Potty Training

Do not use potty pads unless absolutely necessary. Potty pads will inhibit potty training. It is confusing for them because it feels like a thin carpet, so they can’t tell the difference between going potty on the pad or on your carpet/rugs. If you have to be gone longer than they can hold it then use a litter tray with litter (alfalfa pellets-they smell like grass which reinforces going on grass), or even a small piece of sod/real grass placed in a shallow pan. There are companies that actually deliver grass patches to your house. Rule of thumb is that a puppy can hold it for one hour longer than their age in months. I.E. if a puppy is two months old then they can hold it for three hours, if they are three months old then they can hold it for four hours etc. (given of course they have been to the bathroom before being in their crate/playpen) This rule only applies for during the day. During the night they can hold it much longer because their bladder becomes inactive just like human bladders do. Taking away water and food a couple hours before bed helps them hold it longer through the night.

During the night you might have to take them out once or twice, for a couple of weeks.  But within a couple weeks they should be able to go 8 hours at night without going potty.  If you take them out during the night make it very businesslike, straight out to potty, then straight back in the crate, don’t let it turn into playtime. Or you can just set up a litter box outside their crate at night, leave the door open, and put a gate around it so they only have room to use their litter box and go back into their crate.  Or get a large crate that will hold their bed and litter box.  Or use a playpen and section off just an area for their bed and litterbox.  Then you don’t have to get up during the night.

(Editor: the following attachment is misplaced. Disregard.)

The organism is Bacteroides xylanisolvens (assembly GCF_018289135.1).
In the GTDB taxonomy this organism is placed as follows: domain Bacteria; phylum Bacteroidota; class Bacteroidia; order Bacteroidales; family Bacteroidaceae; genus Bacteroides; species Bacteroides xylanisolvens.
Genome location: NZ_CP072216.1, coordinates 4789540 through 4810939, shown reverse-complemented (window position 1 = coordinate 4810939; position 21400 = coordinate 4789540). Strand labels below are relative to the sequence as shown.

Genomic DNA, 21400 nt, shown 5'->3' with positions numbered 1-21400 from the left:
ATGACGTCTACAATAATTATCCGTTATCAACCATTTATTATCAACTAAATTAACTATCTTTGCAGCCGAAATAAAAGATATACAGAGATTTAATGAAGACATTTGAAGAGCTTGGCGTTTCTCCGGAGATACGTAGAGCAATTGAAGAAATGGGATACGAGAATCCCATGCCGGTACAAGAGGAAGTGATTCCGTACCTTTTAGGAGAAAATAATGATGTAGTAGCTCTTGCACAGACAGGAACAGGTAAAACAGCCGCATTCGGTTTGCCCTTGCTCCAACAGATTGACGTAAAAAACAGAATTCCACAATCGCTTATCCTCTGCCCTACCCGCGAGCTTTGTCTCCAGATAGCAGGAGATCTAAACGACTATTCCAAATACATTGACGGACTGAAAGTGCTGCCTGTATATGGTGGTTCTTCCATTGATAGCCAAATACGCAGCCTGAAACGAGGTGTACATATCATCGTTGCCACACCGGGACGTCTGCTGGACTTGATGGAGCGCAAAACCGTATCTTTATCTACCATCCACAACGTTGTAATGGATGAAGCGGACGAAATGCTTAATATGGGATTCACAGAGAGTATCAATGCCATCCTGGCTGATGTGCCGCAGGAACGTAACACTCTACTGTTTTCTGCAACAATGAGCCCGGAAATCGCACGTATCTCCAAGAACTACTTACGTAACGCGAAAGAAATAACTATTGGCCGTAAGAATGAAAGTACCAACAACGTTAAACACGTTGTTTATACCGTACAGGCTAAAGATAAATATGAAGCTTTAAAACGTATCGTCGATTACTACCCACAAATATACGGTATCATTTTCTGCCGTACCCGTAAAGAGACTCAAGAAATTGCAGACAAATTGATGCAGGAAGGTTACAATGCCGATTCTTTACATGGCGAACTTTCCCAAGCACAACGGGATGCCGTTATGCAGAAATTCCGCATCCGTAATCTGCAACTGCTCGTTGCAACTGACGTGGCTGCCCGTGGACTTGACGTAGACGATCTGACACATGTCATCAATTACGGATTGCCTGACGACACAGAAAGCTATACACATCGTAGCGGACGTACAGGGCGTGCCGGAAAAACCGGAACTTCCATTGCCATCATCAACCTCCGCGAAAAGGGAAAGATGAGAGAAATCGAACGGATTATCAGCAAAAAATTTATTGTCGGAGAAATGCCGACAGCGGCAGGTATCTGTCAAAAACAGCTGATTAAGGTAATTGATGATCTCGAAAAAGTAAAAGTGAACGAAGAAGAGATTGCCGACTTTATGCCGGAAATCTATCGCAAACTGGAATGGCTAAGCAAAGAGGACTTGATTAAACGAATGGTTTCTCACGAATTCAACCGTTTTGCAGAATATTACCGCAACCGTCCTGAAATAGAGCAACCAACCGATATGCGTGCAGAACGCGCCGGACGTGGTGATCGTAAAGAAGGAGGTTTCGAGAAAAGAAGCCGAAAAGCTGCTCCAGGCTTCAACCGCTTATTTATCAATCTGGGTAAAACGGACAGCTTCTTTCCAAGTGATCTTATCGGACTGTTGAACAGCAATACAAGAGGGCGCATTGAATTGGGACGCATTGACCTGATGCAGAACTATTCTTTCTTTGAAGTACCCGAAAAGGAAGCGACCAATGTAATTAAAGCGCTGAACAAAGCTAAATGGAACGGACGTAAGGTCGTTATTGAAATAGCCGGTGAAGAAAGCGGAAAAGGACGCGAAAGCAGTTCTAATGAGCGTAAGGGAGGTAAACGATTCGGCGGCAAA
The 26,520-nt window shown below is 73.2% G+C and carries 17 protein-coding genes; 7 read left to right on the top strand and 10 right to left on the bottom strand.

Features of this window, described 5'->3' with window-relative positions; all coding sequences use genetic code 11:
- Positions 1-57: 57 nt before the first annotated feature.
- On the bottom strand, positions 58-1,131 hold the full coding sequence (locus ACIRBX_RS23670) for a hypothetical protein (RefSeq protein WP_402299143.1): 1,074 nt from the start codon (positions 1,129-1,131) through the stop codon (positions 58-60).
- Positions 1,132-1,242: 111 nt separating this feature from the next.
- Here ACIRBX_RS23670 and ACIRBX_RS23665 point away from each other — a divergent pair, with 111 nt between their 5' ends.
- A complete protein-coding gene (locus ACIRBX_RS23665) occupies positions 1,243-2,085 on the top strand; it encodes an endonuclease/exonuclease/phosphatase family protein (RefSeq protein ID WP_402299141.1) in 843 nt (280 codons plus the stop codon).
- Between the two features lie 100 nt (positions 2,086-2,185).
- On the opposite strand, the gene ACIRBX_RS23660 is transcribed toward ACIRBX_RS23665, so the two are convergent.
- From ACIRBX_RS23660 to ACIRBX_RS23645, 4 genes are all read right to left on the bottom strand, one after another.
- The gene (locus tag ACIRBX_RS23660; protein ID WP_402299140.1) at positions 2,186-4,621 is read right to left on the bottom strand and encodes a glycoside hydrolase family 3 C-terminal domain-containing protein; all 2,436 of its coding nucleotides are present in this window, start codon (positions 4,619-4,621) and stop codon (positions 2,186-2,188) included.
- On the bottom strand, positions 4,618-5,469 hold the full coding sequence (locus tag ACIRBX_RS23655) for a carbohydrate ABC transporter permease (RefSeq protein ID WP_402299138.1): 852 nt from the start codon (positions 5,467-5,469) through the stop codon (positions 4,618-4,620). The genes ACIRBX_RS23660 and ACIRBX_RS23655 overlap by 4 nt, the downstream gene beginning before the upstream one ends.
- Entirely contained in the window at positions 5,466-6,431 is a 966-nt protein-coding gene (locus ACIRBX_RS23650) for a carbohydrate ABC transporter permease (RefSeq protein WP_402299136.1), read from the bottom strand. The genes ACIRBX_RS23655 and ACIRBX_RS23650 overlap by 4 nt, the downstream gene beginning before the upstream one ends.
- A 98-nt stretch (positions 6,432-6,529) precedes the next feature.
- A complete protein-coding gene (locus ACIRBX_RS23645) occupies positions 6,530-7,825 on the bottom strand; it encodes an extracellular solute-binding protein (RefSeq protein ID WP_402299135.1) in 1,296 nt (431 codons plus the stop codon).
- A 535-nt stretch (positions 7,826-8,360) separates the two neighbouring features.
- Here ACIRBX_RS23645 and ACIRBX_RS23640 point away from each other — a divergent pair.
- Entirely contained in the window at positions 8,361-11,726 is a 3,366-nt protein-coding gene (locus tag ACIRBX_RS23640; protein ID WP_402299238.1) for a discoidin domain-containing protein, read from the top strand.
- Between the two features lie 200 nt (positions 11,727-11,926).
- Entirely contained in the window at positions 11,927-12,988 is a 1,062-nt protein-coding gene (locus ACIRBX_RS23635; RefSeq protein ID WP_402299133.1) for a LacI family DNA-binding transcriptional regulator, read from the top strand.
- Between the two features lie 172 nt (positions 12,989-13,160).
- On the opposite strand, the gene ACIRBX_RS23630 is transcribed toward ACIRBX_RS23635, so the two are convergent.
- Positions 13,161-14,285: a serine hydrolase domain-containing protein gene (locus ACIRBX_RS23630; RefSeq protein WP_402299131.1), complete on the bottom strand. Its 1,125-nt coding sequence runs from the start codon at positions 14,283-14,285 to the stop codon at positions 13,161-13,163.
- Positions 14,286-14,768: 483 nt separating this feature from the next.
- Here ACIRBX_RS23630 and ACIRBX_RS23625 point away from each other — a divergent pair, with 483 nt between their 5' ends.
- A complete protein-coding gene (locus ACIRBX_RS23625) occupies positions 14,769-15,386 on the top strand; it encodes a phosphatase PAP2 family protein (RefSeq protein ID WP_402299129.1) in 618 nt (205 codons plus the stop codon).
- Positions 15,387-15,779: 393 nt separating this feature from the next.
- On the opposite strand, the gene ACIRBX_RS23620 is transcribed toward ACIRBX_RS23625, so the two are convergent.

Always take them outside to potty during the day. 

Consistency is the key. Take them out first thing when they wake up from sleeping/naps,  after eating or drinking,  before bed or going in their crate etc.  If they don’t go to the bathroom but you think they will need to, then put them back in their crate for 15 minutes, then take them out and try again.

If you have a fenced yard I highly recommend getting a doggie door, it makes it so much easier.  If you don’t have a doggie door then consider bell training so that your puppy can tell you when he needs to go outside to potty. Your dog needs to have a way to let  you know when he needs to go.  

Keep your eye on your puppy at all times until they are potty trained, that way you can recognize when they need to go to the bathroom so that you can take them out right away and praise them when they go outside, you can also prevent accidents in the house.  Some people like to “tether” their new puppy, if they are out of their crate keep them on a leash secured to your belt so that they can’t sneak off and have an accident. When they need to go to the bathroom they will put their nose to the ground and start sniffing frantically in circles. 

When cleaning up accidents don’t use anything with ammonia-it smells like urine to them and will make them want to go potty there again.  Use a cleaner that has enzymes to break down the smell.  
There are lots of books and online articles about potty training.